Quote Of The Year

Timeless Quotes - Sadly The Late Paul Shetler - "Its not Your Health Record it's a Government Record Of Your Health Information"


H. L. Mencken - "For every complex problem there is an answer that is clear, simple, and wrong."

Monday, October 31, 2011

Weekly Australian Health IT Links – 31st October, 2011.

Here are a few I have come across this week.
Note: Each link is followed by a title and a few paragraphs. For the full article click on the link above title of the article. Note also that full access to some links may require site registration or subscription payment.

General Comment

It seems the Annual Report Season has struck with all sorts of reports covering the period to June 30, 2011 appearing on various sites.
Additionally today is the day for sign off of a first round of specifications from the ‘tiger teams’. It will be interesting to see what has been achieved.
Other than that we have continuing fall out from a major information breach at State Super which reminds us all how vulnerable large scale data stores can be.
Last we have a giant of the Artificial Intelligence world pass away. All in all an active and interesting week.

E-health 'tiger teams' yet to meet

  • by: Karen Dearne
  • From: Australian IT
  • October 25, 2011 3:46PM
THE so-called tiger teams expected to draft and complete new technical specifications for the $500 million personally controlled e-health system by November 30 are yet to hold their first meetings.
The National e-Health Transition Authority established the plan to fast-track delivery of critical standards needed for the PCEHR infrastructure build and by the lead implementation sites, ahead of next year's July 1 start date.
Health department chief executive Paul Madden has told The Australian the tiger teams are confident they can sign-off the first round of specs "as ready to build" by October 31, and have the rest finalised and reviewed by the end of next month.

Medicare electronic refunds take off

QUEUES for cash refunds are shorter at Medicare offices, with more claims being lodged and paid electronically.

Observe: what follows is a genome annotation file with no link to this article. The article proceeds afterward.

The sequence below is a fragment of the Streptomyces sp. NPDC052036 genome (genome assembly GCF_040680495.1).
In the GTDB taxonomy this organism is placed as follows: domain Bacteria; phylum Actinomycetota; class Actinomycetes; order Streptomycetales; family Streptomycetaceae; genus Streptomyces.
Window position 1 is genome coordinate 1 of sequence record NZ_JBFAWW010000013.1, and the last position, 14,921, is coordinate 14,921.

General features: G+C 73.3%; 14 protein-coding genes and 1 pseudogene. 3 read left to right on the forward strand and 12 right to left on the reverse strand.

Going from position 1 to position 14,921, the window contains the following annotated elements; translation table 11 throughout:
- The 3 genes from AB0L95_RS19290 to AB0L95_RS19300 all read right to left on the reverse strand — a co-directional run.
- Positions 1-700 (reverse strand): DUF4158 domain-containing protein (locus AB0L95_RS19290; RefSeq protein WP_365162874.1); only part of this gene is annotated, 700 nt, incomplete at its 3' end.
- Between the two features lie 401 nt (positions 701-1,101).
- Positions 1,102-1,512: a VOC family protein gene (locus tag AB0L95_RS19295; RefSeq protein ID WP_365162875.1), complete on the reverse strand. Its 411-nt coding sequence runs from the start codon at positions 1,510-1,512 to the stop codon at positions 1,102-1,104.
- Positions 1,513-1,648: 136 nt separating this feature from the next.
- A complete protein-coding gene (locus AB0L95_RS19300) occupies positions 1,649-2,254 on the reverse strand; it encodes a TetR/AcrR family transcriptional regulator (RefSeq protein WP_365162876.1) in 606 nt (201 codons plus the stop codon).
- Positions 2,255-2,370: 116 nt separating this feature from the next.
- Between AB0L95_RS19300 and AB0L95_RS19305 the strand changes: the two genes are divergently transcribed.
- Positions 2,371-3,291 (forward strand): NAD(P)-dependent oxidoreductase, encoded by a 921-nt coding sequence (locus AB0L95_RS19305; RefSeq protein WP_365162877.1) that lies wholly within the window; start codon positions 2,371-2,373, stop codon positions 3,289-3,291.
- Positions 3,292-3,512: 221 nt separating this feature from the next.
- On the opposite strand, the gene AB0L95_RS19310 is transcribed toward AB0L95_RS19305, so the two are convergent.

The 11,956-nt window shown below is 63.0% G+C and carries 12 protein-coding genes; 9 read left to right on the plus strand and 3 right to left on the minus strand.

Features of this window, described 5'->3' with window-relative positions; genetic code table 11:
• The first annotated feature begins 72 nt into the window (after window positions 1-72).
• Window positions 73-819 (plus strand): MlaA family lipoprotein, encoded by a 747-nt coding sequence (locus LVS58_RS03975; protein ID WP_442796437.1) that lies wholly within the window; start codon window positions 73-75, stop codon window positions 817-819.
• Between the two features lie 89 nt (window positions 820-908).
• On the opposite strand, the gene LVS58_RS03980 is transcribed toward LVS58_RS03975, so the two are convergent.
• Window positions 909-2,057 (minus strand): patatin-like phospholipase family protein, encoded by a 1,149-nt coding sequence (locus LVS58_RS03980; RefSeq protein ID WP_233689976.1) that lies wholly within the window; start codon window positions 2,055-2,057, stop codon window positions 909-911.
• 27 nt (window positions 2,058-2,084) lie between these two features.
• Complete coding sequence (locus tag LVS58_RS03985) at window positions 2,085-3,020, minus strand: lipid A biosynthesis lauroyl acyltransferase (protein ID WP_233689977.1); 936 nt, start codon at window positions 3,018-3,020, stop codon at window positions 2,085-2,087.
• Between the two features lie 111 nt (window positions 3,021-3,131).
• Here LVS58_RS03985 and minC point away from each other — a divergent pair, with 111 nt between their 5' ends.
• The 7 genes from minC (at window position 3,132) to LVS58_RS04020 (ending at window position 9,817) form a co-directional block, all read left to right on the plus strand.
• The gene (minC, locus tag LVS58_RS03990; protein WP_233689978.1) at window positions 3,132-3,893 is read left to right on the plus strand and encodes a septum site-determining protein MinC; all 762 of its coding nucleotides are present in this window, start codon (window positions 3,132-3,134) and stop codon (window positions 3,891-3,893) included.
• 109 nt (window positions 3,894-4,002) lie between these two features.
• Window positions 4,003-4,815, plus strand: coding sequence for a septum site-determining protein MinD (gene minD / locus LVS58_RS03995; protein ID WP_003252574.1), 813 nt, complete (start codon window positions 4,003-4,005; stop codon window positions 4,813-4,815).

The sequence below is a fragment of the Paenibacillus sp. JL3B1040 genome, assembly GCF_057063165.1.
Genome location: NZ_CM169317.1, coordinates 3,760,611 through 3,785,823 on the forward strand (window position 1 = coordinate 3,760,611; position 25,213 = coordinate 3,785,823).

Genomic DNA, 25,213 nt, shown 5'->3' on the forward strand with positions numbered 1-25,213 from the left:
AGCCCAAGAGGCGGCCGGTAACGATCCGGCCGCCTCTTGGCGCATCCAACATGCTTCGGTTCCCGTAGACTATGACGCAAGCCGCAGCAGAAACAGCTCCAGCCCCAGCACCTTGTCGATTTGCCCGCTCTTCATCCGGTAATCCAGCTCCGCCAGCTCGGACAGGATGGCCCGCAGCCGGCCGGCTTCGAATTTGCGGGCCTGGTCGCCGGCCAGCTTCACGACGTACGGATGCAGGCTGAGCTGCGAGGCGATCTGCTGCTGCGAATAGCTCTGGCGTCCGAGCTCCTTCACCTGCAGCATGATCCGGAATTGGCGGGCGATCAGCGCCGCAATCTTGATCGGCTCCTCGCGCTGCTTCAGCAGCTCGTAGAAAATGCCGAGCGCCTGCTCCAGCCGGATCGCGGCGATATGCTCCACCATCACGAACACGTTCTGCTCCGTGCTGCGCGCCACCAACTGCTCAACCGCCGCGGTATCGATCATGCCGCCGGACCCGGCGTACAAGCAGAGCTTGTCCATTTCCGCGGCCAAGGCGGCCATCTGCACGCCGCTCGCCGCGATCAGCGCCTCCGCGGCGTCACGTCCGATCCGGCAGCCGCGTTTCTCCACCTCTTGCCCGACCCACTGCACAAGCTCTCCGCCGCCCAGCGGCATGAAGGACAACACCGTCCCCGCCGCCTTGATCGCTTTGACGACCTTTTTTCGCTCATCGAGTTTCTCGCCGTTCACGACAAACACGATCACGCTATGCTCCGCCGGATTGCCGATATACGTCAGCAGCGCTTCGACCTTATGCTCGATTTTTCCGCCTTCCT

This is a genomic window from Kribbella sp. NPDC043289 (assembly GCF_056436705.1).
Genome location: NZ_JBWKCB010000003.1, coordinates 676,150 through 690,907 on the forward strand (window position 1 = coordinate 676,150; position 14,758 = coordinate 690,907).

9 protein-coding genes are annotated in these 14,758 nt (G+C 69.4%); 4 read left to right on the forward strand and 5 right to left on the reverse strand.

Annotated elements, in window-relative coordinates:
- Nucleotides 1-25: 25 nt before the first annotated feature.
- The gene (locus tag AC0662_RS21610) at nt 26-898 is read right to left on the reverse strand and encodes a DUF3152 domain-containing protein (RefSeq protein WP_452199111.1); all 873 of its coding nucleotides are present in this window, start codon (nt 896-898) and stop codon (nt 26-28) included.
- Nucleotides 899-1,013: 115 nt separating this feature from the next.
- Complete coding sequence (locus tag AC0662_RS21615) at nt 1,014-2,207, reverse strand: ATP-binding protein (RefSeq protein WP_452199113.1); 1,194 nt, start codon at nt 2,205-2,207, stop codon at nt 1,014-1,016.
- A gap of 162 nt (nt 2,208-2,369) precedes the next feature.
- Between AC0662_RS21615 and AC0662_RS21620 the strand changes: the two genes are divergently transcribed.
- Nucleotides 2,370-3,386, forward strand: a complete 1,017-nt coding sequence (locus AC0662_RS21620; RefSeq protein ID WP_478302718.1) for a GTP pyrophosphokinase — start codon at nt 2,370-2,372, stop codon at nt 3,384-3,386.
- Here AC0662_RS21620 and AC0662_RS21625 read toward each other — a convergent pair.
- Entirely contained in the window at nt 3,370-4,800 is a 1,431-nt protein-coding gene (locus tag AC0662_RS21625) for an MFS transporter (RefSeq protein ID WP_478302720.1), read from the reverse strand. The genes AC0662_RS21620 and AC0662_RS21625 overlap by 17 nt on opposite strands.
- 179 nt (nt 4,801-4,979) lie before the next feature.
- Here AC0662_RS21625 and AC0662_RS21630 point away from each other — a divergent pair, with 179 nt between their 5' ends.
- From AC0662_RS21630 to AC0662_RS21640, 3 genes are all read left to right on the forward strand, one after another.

Only 8 per cent of patients visited a service centre for a refund during the 2010-11 financial year and a mere 0.9 per cent of claims were settled by cheque, down from 10pc and 1.1pc respectively the previous year.

Instead, services paid via electronic funds transfer - where Medicare payments are made direct to a customer's bank account - rose to 4.2pc, or 13.5 million transactions - from 3.9pc a year earlier.

Telehealth MBS claims revealed

There have been 2,275 MBS items claimed for videoconferencing since July 1, with more than two thirds of the consultations being in GP practices in rural areas.
Also, about 12% were in remote areas involving psychiatric attendances, specialist consultations and a smaller number of neurosurgery and obstetric attendances, the Senate heard last week.
According to the Senate hearing, 19% of the services were in RA1, inner and outer metropolitan areas; 35% in RA2; and 34% in RA3.

New player in national e-health space

THE government-owned National Health Call Centre Network is positioning itself as a lead player in Australia's e-health space through the provision of software-based medical triage and health information services delivered over the web or by phone.
With an eye to the federal government's e-health program, the NHCCN is developing a "centralised, comprehensive and reliable" online directory of healthcare providers.
"The directory is designed to provide a searchable and up-to-date listing of medical centres, pharmacies, dental services, hospitals and community health services, giving people better information on local resources," its annual report said.
"This is a national priority project and is closely linked with the e-health agenda."

Doctors offered fee to undertake records survey

DOCTORS are being offered $80 to respond to a federal survey about electronic health records.
That amount is more than Medicare pays them to see a patient for up to 20 minutes ($34.90) and more than they get for a complex consultation that lasts longer than 20 minutes ($67.65).
Australian Medical Association state president Peter Sharley agreed the Government's survey payments were more generous than its Medicare rebates. "That's the only way you're ever going to get a GP to do it (the survey) because they are working long hours," he said.

Poor uptake for Healthcare Identifiers

  • by: Karen Dearne
  • From: Australian IT
  • October 28, 2011 5:00AM